The first hints of a breach at Oklahoma City-based Sonic came last week when I began hearing from sources at multiple financial institutions who noticed a recent pattern of fraudulent transactions on cards that had all previously been used at Sonic.

I directed several of these banking industry sources to have a look at a brand new batch of some five million credit and debit card accounts that were first put up for sale on Sept. 18 in a credit card theft bazaar previously featured here called Joker’s Stash:

This batch of some five million cards put up for sale Sept. 26, 2017 on the popular carding site Joker's Stash has been tied to a breach at Sonic Drive-In

This batch of some five million cards put up for sale today (Sept. 26, 2017) on the popular carding site Joker’s Stash has been tied to a breach at Sonic Drive-In. The first batch of these cards appear to have been uploaded for sale on Sept. 15.

Sure enough, two sources who agreed to purchase a handful of cards from that batch of accounts on sale at Joker’s discovered they all had been recently used at Sonic locations.

Armed with this information, I phoned Sonic, which responded within an hour that it was indeed investigating “a potential incident” at some Sonic locations.

“Our credit card processor informed us last week of unusual activity regarding credit cards used at SONIC,” reads a statement the company issued to KrebsOnSecurity. “The security of our guests’ information is very important to SONIC. We are working to understand the nature and scope of this issue, as we know how important this is to our guests. We immediately engaged third-party forensic experts and law enforcement when we heard from our processor. While law enforcement limits the information we can share, we will communicate additional information as we are able.”

Christi Woodworth, vice president of public relations at Sonic, said the investigation is still in its early stages, and the company does not yet know how many or which of its stores may be impacted.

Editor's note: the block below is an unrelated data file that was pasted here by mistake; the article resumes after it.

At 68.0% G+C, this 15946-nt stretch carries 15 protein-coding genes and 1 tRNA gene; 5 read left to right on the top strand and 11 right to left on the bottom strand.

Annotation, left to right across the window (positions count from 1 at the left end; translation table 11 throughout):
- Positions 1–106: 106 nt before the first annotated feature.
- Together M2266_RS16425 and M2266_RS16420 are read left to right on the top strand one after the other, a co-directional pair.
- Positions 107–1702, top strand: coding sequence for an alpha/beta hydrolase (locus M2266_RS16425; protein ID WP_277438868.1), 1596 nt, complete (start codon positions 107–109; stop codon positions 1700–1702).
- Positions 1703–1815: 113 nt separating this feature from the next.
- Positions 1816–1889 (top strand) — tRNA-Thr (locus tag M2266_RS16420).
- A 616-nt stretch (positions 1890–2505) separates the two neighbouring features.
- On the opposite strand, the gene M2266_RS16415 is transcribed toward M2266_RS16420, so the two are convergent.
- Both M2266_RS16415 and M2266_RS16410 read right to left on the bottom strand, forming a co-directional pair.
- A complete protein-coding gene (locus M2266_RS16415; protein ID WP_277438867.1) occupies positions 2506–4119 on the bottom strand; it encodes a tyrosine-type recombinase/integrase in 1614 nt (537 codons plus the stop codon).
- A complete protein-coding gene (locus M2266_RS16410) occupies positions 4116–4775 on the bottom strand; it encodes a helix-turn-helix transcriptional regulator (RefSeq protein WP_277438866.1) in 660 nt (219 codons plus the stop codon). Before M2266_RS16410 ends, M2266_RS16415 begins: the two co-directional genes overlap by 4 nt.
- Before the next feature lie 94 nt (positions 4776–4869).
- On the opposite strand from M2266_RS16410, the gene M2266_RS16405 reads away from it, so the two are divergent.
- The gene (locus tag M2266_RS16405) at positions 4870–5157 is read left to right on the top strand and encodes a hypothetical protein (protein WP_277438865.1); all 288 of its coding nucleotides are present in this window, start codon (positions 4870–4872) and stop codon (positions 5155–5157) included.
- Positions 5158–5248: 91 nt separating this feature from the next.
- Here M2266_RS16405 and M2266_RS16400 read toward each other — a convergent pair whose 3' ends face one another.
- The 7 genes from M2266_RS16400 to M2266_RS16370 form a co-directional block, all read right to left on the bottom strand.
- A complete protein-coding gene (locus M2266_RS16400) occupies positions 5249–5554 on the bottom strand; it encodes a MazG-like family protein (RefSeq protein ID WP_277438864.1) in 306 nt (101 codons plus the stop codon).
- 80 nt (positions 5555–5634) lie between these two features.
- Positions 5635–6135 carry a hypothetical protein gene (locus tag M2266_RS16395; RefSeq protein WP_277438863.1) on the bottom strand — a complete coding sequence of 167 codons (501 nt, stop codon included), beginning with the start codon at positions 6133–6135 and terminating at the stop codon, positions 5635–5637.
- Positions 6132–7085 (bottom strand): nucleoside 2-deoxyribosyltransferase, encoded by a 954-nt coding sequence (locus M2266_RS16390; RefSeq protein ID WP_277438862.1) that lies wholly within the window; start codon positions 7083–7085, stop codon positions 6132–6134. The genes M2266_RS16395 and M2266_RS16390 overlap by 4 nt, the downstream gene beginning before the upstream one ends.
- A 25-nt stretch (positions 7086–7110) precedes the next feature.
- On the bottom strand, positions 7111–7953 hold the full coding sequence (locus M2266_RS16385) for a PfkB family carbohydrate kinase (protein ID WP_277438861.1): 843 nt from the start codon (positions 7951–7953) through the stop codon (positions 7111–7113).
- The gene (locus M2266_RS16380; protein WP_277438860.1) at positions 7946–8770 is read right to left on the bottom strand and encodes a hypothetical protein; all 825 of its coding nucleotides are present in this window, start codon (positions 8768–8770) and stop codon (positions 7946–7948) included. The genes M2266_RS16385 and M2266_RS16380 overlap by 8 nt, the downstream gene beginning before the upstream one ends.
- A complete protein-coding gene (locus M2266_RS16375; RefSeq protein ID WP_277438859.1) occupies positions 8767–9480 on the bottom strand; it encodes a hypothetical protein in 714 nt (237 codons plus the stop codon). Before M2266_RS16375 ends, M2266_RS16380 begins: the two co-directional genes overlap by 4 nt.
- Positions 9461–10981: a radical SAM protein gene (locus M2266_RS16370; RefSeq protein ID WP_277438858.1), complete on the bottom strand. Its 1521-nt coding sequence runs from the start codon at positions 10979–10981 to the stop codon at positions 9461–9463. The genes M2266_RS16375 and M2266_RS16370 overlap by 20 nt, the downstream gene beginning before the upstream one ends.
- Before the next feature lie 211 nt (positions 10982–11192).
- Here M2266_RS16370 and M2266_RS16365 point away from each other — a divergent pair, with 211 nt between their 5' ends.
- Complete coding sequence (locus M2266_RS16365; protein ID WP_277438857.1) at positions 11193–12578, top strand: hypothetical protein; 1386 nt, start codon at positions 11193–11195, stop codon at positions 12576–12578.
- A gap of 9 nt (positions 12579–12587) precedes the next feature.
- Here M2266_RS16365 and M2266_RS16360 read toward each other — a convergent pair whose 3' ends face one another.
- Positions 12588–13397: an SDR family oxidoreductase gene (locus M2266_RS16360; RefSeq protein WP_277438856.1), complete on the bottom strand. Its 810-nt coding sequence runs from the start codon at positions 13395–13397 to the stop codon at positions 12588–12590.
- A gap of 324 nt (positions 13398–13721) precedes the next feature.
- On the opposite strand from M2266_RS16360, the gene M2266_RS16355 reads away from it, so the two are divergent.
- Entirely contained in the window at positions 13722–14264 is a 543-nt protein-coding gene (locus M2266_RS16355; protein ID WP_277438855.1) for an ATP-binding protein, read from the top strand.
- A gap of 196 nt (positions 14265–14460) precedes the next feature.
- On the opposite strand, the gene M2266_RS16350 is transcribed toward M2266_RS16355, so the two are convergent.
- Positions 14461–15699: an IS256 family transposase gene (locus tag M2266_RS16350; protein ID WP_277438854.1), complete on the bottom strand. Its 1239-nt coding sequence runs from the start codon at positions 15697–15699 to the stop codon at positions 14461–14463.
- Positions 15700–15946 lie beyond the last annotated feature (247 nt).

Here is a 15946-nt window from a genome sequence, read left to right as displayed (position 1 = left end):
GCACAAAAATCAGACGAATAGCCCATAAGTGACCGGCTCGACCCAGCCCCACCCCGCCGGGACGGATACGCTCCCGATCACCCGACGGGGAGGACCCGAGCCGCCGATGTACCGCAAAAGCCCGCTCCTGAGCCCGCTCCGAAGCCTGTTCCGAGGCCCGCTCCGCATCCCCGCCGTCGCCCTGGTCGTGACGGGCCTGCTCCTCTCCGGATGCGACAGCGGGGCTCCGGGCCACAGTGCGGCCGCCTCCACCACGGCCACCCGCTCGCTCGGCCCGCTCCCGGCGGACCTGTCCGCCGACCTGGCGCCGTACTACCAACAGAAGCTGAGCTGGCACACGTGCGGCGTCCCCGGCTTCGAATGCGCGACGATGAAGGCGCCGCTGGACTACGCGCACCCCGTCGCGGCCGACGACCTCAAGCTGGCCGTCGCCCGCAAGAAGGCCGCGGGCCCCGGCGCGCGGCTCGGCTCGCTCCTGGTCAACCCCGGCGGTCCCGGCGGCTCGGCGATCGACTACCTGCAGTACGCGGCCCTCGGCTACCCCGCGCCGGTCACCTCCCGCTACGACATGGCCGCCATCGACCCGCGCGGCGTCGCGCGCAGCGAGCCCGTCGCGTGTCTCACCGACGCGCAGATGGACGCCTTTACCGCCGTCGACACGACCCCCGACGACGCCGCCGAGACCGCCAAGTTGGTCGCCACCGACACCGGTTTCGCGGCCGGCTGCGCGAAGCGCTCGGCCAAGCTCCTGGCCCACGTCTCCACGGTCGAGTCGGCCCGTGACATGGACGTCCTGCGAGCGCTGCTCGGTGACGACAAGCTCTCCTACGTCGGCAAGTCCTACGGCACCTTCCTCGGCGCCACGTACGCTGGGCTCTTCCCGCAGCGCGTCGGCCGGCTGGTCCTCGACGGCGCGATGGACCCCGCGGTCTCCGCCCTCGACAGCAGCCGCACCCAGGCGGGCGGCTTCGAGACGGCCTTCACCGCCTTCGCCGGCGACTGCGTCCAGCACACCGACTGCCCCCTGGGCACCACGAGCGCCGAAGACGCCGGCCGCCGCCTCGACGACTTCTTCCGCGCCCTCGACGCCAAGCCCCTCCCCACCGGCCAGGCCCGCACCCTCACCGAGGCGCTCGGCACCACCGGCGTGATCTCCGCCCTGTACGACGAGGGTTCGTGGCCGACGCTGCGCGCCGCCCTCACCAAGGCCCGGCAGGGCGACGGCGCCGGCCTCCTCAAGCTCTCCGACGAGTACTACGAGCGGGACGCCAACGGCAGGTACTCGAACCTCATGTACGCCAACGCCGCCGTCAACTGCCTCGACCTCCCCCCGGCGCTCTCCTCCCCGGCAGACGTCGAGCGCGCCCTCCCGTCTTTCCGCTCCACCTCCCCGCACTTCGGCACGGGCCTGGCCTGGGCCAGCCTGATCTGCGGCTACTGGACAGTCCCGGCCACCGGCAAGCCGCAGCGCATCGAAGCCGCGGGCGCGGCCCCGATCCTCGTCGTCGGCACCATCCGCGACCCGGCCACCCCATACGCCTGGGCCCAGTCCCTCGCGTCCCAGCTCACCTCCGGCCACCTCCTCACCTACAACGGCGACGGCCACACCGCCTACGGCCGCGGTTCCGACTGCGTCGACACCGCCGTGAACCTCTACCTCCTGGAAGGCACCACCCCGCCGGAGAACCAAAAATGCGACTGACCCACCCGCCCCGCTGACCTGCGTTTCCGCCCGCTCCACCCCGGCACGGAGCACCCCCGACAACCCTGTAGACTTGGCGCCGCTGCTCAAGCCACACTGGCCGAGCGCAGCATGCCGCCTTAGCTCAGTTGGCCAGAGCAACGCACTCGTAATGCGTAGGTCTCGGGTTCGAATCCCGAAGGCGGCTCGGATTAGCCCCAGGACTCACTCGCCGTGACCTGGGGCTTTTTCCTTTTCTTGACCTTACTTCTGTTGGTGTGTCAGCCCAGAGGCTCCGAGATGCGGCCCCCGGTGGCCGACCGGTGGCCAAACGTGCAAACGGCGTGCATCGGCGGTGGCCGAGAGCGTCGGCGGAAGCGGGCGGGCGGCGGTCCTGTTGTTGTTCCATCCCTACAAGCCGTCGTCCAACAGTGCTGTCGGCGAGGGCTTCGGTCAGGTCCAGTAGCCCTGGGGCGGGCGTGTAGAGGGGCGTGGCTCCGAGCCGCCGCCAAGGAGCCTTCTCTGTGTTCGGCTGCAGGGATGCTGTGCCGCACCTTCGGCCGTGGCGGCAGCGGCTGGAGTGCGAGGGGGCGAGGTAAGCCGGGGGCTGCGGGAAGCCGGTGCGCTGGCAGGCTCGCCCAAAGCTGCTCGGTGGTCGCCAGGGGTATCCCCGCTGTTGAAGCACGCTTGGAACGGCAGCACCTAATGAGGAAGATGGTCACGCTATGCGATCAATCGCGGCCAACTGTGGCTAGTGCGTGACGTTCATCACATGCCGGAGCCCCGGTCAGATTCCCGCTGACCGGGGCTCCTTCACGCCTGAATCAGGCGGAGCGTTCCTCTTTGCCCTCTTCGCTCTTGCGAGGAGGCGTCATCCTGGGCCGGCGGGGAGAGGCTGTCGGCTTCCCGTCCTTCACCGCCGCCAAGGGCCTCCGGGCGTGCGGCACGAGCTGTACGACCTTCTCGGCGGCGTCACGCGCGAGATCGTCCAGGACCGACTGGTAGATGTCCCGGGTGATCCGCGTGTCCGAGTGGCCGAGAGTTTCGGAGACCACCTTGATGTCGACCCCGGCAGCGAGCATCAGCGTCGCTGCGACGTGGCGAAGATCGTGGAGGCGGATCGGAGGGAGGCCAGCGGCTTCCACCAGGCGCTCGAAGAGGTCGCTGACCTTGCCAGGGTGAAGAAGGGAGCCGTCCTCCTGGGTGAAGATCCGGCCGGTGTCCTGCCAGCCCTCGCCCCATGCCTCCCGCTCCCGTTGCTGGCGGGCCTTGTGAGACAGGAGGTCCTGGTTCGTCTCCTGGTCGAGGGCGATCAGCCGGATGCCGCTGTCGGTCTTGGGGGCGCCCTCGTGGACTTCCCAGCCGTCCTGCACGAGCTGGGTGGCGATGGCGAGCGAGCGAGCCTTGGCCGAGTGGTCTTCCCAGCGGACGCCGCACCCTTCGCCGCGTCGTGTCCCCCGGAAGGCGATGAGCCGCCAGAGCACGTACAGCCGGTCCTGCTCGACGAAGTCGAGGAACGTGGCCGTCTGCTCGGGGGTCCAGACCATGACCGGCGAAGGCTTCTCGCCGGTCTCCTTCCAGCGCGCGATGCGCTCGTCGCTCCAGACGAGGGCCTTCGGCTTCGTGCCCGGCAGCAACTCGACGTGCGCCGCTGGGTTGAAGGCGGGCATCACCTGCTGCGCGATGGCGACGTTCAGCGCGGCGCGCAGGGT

The accounts apparently stolen from Sonic are part of a batch of cards that Joker’s Stash is calling “Firetigerrr,” and they are indexed by city, state and ZIP code. This geographic specificity allows potential buyers to purchase only cards that were stolen from Sonic customers who live near them, thus avoiding a common anti-fraud defense in which a financial institution might block out-of-state transactions from a known compromised card.

Malicious hackers typically steal credit card data from organizations that accept cards by hacking into point-of-sale systems remotely and seeding those systems with malicious software that can copy account data stored on a card’s magnetic stripe. Thieves can use that data to clone the cards and then use the counterfeits to buy high-priced merchandise from electronics stores and big box retailers.

Prices for the cards advertised in the Firetigerr batch are somewhat higher than for cards stolen in other breaches, likely because this batch is extremely fresh and unlikely to have been canceled by card-issuing banks yet.

Read the Complete Article HERE

Google Home Mini and Pixel Set to Debut Next Month

Google Home Mini Set to Debut Next Month

Fortune Website
8:17 AM ET
 (Note from Craig – Google Home and Amazon Echo are really good products that have so much potential for your home – Testing Google Home now .. More to come)

Google apparently has more up its sleeve for its October 4 event than just a Pixel 2 smartphone. The company is reportedly set to announce a new “mini-me” version of its Google Home connected speaker at the same time.

Google Home Mini looks like a squished version of the existing Google Home, according to tech news site Droid Life, which got its hands on some details, including the $49 price tag. The full-sized Google Home lists for $129.

 The new product will also tap Google Assistant speech recognition and Google’s (googl, +0.76%) prodigious search capabilities.

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Google Home Mini, which is reportedly the actual name, will come in several colors, including “chalk,” charcoal, and coral.

This product, and its big brother, compete with Amazon Echo in the home-based virtual personal assistant market. Amazon Echo started shipping in quantity in July 2015, and it announced a smaller Echo Dot version the following March.

Google could not be reached for comment.

According to new research from Consumer Intelligence Research Partners, Amazon accounts for 75% of the home assistant market with 15 million sold; Google stands at 24% with 5 million sold. New competitors in this field are expected from Samsung, Apple (aapl, -0.33%), and Microsoft (msft, +0.37%).